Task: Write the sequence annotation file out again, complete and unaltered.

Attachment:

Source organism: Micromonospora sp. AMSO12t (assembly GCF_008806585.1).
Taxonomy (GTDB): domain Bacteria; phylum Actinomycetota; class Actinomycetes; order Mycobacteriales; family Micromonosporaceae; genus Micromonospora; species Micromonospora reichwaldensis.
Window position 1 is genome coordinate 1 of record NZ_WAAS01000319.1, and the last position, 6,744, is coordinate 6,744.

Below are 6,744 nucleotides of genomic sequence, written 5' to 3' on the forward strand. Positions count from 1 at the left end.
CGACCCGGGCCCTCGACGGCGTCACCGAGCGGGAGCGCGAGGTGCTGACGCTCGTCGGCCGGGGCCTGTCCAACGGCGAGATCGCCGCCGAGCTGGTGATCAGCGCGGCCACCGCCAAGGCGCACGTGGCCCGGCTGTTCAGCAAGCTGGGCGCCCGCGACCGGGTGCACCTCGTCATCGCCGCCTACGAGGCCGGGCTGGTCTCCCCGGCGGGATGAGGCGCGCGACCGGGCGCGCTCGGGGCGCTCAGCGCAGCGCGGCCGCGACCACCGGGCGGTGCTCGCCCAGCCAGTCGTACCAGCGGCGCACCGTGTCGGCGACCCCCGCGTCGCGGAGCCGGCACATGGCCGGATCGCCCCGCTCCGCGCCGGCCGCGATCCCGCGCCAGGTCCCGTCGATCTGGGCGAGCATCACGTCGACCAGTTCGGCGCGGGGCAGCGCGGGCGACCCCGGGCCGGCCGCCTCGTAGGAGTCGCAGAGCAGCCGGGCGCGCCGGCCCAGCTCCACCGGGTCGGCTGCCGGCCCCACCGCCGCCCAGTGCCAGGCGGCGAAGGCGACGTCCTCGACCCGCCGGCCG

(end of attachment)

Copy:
Source organism: Micromonospora sp. AMSO12t (assembly GCF_008806585.1).
Taxonomy (GTDB): domain Bacteria; phylum Actinomycetota; class Actinomycetes; order Mycobacteriales; family Micromonosporaceae; genus Micromonospora; species Micromonospora reichwaldensis.
Window position 1 is genome coordinate 1 of record NZ_WAAS01000319.1, and the last position, 6,744, is coordinate 6,744.

Below are 6,744 nucleotides of genomic sequence, written 5' to 3' on the forward strand. Positions count from 1 at the left end.
CGACCCGGGCCCTCGACGGCGTCACCGAGCGGGAGCGCGAGGTGCTGACGCTCGTCGGCCGGGGCCTGTCCAACGGCGAGATCGCCGCCGAGCTGGTGATCAGCGCGGCCACCGCCAAGGCGCACGTGGCCCGGCTGTTCAGCAAGCTGGGCGCCCGCGACCGGGTGCACCTCGTCATCGCCGCCTACGAGGCCGGGCTGGTCTCCCCGGCGGGATGAGGCGCGCGACCGGGCGCGCTCGGGGCGCTCAGCGCAGCGCGGCCGCGACCACCGGGCGGTGCTCGCCCAGCCAGTCGTACCAGCGGCGCACCGTGTCGGCGACCCCCGCGTCGCGGAGCCGGCACATGGCCGGATCGCCCCGCTCCGCGCCGGCCGCGATCCCGCGCCAGGTCCCGTCGATCTGGGCGAGCATCACGTCGACCAGTTCGGCGCGGGGCAGCGCGGGCGACCCCGGGCCGGCCGCCTCGTAGGAGTCGCAGAGCAGCCGGGCGCGCCGGCCCAGCTCCACCGGGTCGGCTGCCGGCCCCACCGCCGCCCAGTGCCAGGCGGCGAAGGCGACGTCCTCGACCCGCCGGCCG